• Беловић Бернаджиковска, Јелица (1907). Српски народни вез и текстилна орнаментика [Serbian folk embroidery and textile ornamentation] (in Serbo-Croatian). Novi Sad, Serbia: Матица Српска.[10]
  • Belović-Bernadzikovska, Jelica (1911). Мала везиља [Small embroiderers] (in Serbo-Croatian). Pula, Croatia: Tiskara Laginja. OCLC 444158316.
  • Daničic, Ljuba T. (1911). Handtuch und Goldtüchein in Glauben, Brauch und Gewohnaitrecht der Slaven (in German). Leipzig, Germany: Ethnol Verlag. OCLC 320548042.
  • Daničic, Ljuba T. (1912). Die Frauenschürze in Glauben und Sitten der Südslaven (in German). Leipzig, Germany: Ethnol Verlag. OCLC 320548043.
  • Belović Bernadžikovska, Jelica (1913). Erotik und in der skatologia sudslavischen Kusche (in German). Novi Sad, Serbia.[10]
  • Belović Bernadžikovska, Jelica (1923). Mustik Gesang und bei den Sudslaven (in German). Novi Sad, Serbia.[10]
  • Belović Bernadžikovska, Jelica (1925). des Guslarenlied (in German). Novi Sad, Serbia.[10]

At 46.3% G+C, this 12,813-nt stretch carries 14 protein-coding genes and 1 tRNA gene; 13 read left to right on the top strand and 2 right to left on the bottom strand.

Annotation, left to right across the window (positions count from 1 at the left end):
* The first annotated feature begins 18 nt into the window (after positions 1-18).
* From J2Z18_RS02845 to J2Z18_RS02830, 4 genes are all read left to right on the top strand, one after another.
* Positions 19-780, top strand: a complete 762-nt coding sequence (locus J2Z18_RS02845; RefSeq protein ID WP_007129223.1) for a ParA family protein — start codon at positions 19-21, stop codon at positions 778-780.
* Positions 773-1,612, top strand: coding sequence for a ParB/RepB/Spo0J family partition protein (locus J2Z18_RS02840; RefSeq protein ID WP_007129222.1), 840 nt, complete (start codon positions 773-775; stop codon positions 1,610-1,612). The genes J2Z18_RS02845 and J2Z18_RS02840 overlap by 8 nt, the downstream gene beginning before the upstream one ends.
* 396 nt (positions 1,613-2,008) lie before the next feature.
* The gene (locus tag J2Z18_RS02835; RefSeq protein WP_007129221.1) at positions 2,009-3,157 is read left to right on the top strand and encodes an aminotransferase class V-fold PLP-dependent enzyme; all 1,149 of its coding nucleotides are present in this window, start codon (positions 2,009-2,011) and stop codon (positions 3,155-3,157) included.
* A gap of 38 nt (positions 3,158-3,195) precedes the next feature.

• Belović, Jasna (1927). Die Sitten der Sudslaven (in German). Dresden, Germany: Paul Aretz Verlag.[3]
  • Belović Bernadzikovska, Jelica (1933). Jugoslovenski narodni vezovi [The Yugoslav National bindings] (in Serbo-Croatian). Novi Sad, Serbia: P-C-K. OCLC 25839366.
  • Беловић Бернаджиковска, Јелица (1933). Аутобиографске белешке: Да ли је г Душан Јелкић мистификација? [Autobiographical notes: Was Mr Dušan Jelkić a mystification?] (in Serbo-Croatian). Novi Sad, Serbia: Матица Српска.[10]
  • Беловић Бернаджиковска, Јелица (1933). Народни вез [Traditional embroidery] (in Serbo-Croatian). Novi Sad, Serbia: Матица Српска.[10]
  • Belović Bernadzikovska, Jelica (1936). Pedeset godina života i rada. [Autobiografske beleške.] [Fifty years of life and work. [Autobiographical notes.]] (in Serbo-Croatian). Novi Sad, Serbia: Št. Brače Grujića. OCLC 444526058.